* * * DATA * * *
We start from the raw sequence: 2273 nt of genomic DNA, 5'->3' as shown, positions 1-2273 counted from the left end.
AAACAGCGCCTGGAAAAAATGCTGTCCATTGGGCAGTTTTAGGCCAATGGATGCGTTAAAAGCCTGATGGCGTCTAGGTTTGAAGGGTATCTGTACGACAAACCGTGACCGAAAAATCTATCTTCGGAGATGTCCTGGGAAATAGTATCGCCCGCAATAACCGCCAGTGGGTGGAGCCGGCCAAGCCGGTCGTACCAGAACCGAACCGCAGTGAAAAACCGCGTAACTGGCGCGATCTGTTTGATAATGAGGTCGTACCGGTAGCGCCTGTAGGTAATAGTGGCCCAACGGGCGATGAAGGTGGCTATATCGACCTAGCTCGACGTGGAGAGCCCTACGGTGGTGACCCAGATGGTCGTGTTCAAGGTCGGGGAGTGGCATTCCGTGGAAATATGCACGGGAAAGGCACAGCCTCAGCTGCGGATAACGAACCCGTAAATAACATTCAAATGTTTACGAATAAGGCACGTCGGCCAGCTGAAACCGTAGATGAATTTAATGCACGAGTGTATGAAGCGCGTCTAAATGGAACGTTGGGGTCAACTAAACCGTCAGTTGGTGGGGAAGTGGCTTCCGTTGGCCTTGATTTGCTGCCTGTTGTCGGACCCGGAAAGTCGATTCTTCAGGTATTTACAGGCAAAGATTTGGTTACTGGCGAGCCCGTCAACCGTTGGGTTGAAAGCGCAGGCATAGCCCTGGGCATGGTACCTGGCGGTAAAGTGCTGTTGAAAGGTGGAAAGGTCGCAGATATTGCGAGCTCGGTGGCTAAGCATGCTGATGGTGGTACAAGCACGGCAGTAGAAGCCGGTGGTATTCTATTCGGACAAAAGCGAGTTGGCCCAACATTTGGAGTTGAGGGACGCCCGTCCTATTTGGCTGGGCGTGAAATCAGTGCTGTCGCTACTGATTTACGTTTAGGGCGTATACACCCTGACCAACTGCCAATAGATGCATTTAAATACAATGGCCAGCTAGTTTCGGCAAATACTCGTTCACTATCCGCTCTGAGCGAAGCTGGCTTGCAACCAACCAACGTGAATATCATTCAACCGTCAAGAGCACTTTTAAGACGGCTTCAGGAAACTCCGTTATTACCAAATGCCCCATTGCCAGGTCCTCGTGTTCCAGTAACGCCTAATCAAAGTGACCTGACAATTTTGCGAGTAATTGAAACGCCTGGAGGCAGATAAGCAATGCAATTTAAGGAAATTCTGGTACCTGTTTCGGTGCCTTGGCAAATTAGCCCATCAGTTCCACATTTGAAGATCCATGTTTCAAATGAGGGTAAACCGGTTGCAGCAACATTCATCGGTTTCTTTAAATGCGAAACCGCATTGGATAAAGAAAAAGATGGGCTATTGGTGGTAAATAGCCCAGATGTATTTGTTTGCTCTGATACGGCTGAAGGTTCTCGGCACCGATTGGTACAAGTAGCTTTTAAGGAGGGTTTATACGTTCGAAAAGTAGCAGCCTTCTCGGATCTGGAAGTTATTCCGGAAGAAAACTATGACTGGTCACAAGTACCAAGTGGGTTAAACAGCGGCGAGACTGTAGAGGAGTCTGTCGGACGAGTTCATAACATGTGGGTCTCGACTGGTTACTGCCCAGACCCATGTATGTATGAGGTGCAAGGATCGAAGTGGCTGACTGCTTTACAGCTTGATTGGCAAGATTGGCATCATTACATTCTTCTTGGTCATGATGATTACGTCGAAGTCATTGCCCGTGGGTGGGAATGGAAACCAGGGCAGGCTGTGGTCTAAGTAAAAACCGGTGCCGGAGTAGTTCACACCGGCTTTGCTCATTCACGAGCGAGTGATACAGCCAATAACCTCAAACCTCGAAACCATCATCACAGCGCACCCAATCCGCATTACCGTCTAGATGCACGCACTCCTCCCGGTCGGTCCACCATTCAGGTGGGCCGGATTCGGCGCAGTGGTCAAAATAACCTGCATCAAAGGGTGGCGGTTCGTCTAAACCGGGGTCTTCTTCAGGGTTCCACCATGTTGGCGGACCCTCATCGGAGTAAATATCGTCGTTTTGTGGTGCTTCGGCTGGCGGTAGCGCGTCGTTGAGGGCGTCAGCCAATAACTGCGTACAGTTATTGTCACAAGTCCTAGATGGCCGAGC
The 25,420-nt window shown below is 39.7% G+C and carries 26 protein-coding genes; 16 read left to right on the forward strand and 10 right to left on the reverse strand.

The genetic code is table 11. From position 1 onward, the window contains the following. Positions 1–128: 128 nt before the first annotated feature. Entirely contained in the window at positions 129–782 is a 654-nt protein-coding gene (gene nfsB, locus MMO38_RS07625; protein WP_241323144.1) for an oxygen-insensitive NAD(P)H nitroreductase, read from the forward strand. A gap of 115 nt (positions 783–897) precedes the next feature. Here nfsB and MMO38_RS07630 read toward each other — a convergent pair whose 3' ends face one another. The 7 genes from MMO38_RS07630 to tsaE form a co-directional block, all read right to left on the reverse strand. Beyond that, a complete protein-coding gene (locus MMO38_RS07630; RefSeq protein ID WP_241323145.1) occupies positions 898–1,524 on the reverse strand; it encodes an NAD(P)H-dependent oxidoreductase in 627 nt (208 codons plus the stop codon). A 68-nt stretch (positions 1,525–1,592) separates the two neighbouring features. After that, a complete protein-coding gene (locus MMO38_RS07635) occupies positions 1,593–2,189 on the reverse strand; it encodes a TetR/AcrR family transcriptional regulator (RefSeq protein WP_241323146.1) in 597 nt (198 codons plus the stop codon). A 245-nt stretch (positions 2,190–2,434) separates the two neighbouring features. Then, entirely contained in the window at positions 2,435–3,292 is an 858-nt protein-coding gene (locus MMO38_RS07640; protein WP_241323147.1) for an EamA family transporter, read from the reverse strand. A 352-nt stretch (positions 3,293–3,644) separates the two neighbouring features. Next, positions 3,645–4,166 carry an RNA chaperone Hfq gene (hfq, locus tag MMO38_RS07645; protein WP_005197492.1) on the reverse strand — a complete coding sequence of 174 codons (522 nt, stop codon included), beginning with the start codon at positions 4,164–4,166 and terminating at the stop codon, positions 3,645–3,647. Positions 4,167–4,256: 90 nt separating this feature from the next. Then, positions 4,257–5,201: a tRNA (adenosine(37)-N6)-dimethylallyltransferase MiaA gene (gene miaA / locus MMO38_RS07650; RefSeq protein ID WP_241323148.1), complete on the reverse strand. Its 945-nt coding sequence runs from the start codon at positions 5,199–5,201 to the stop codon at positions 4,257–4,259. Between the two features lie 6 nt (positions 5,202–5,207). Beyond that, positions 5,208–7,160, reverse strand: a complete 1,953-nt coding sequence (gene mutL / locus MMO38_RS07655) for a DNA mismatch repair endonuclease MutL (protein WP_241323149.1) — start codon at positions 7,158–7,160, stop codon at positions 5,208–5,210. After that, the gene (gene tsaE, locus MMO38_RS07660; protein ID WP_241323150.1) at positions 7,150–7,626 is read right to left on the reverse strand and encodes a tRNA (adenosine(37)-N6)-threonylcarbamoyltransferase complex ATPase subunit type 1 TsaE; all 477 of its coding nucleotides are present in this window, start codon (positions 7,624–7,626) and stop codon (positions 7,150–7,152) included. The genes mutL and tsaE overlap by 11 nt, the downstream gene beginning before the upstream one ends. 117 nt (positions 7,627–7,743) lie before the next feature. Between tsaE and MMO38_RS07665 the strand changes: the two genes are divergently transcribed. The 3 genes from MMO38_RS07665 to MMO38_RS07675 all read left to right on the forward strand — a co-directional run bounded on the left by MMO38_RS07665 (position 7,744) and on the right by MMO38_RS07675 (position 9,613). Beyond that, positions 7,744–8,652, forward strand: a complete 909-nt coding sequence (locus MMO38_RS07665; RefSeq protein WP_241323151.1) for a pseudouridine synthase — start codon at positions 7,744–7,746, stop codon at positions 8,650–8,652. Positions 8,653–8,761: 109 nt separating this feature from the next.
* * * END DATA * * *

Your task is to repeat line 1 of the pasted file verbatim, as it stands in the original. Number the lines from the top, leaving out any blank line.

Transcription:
We start from the raw sequence: 2273 nt of genomic DNA, 5'->3' as shown, positions 1-2273 counted from the left end.